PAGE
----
After more than five years in office, Chicago Mayor Rahm Emanuel is finally looking beyond his city’s gun control laws to stop the out-of-control violence in the Windy City. After promising in 2011 to hire a thousand new police when he first ran for office, Mayor Emanuel has announced plans to recruit hundreds of new officers to address the city’s dire personnel shortage.
Chicago officials have also begun to admit that the recent spike in homicides is a crime problem – not a gun problem. Just this week, Chicago Police Superintendent Eddie Johnson acknowledged that “as long as we fail to hold violent repeat offenders responsible for their actions, we're going to hear the same stories of murders and shootings in certain parts of our city.”
Johnson blamed Chicago’s broken justice system. “It's frustrating for [Chicago police] to arrest a guy on Friday for an illegal gun and then the next Thursday they see him right back out on the street with another illegal gun.” A police spokesman echoed Johnson’s frustration: “with nearly half of those we arrest for murder being repeated gun offenders, we need help to ensure these individuals stay off our streets after repeated arrests for guns.”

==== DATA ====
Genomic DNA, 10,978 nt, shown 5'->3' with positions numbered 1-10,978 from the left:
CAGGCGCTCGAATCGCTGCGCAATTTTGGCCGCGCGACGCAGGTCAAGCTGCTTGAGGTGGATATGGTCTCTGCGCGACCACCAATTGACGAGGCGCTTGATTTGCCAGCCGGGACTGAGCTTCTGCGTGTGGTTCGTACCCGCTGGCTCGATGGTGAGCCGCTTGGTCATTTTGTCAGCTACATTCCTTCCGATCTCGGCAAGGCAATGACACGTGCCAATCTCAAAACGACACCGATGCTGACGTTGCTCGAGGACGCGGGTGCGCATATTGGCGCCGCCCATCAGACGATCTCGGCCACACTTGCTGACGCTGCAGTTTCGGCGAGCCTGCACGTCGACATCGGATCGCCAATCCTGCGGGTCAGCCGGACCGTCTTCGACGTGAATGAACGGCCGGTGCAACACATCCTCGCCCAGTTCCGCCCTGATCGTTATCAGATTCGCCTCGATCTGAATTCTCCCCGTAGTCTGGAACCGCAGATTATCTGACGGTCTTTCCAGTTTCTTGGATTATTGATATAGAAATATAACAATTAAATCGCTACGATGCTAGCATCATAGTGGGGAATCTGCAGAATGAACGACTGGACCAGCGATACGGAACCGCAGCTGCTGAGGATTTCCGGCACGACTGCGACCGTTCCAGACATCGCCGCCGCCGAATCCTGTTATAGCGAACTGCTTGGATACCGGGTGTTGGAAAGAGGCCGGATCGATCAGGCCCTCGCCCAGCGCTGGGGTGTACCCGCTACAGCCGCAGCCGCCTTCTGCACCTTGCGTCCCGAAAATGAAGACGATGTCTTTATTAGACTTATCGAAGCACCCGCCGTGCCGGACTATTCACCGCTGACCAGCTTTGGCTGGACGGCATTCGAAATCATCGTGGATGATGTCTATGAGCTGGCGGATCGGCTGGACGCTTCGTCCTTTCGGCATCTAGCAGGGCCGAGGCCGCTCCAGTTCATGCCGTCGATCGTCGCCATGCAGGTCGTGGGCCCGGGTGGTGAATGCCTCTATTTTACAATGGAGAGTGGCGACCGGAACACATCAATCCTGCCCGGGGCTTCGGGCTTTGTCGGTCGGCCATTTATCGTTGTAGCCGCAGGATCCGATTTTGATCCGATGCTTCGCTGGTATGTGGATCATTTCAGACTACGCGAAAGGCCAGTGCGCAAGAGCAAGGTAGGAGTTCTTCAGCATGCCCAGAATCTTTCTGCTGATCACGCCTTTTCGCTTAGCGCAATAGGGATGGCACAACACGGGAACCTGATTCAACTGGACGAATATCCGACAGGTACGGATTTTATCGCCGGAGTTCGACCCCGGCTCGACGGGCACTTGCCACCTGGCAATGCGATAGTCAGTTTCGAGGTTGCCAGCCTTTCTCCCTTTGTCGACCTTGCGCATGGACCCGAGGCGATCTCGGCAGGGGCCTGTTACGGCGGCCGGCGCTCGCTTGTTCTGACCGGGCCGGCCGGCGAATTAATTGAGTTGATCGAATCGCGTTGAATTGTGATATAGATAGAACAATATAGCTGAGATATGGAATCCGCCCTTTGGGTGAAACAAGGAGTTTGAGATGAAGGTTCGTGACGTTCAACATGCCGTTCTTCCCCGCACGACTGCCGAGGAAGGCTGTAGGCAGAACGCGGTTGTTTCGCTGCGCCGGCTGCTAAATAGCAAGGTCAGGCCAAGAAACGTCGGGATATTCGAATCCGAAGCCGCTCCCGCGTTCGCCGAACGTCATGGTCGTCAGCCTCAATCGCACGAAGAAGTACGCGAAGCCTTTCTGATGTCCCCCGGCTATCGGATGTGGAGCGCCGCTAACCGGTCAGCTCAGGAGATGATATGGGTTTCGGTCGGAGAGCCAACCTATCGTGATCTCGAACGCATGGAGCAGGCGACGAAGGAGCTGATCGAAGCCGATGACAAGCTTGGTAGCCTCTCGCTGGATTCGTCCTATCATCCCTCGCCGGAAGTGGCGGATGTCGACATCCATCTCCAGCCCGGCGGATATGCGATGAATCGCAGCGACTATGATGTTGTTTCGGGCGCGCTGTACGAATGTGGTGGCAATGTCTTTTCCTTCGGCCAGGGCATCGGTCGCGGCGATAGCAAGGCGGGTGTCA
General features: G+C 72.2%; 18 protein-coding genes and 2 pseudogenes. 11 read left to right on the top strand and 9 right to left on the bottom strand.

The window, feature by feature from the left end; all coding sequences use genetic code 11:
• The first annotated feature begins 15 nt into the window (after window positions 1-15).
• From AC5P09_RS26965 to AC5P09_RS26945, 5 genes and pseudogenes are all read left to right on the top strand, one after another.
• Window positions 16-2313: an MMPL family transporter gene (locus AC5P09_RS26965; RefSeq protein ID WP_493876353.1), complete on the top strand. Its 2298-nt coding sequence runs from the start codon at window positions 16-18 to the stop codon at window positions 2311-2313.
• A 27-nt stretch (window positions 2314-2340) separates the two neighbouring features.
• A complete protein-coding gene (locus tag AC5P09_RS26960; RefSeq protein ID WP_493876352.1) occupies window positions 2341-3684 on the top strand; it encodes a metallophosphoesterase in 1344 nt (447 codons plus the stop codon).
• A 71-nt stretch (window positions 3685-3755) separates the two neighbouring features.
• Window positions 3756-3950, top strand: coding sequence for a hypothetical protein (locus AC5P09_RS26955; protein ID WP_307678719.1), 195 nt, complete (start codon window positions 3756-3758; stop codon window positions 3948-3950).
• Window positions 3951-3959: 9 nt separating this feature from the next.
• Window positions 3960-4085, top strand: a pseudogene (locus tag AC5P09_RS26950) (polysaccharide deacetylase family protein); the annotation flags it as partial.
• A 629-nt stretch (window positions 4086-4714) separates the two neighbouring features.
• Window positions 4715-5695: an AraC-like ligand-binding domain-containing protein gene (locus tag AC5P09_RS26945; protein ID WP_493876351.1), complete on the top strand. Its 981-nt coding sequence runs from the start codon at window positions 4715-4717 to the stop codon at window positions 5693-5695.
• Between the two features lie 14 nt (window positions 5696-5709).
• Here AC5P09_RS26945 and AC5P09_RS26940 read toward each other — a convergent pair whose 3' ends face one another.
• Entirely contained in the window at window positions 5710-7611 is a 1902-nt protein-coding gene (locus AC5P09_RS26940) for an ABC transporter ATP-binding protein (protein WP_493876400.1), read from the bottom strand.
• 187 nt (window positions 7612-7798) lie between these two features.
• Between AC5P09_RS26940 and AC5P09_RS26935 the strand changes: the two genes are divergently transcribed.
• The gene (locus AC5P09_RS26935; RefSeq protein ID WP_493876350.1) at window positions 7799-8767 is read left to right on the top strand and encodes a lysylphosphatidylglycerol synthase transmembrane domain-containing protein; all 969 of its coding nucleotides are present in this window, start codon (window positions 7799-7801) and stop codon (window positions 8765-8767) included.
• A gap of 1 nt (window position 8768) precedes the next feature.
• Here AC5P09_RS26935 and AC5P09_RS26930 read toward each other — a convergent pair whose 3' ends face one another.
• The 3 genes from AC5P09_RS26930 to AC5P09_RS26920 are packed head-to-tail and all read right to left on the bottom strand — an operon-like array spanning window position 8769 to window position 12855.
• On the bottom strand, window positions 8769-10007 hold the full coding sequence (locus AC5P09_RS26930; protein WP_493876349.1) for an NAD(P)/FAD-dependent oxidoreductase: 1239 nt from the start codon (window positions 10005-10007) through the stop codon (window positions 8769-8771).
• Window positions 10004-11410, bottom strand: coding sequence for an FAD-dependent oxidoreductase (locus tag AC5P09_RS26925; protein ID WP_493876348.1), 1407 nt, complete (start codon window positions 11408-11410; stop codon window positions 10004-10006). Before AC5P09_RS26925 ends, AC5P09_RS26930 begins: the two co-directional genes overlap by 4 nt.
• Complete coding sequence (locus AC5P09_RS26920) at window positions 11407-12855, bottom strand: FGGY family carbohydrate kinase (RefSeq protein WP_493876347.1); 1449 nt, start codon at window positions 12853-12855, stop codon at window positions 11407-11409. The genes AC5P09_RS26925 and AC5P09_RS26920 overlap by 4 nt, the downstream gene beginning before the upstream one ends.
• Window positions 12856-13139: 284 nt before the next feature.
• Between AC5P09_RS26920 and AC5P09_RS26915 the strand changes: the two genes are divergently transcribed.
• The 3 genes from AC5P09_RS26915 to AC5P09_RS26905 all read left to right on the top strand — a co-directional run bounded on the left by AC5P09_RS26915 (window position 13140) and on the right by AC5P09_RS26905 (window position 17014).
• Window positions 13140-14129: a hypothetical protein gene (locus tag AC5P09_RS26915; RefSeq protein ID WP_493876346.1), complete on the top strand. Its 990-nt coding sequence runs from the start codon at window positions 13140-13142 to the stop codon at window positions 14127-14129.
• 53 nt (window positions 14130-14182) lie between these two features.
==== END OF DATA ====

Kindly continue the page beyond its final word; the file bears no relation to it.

Cook County State's Attorney Anita Alvarez made a similar acknowledgment last week: “Criminals know and understand our system” and “tell prosecutors that Illinois gun laws are ‘a joke.’” She noted that the worst offenders “are spending fewer and fewer days behind bars for their violent and repeat felony gun offenses,” and that “an unexplained revolving door” is “spitting these convicted criminals out of prison after they have served only a fraction of their court-imposed sentences for violent gun offenses.”
The problem is exacerbated by a new policy the Chicago Police implemented through an agreement with the American Civil Liberties Union of Illinois. The policy, which took effect on January 1st, requires officers to write a detailed report every time they stop a suspect for a brief investigation. This not only requires time-intensive paperwork, but suspects must also get a receipt indicating the officer’s name, and the time, place, and reason for the stop.
Under the new policy, street stops by Chicago police officers have dropped significantly. Less enforcement combined with weak punishment for violent offenders are driving Chicago’s surging murder rate. Perhaps the seriousness of Chicago’s soaring violent crime problem will cause the city’s leaders to abandon their pursuit of ineffective gun-control measures and instead focus on the actual cause of crime: criminals.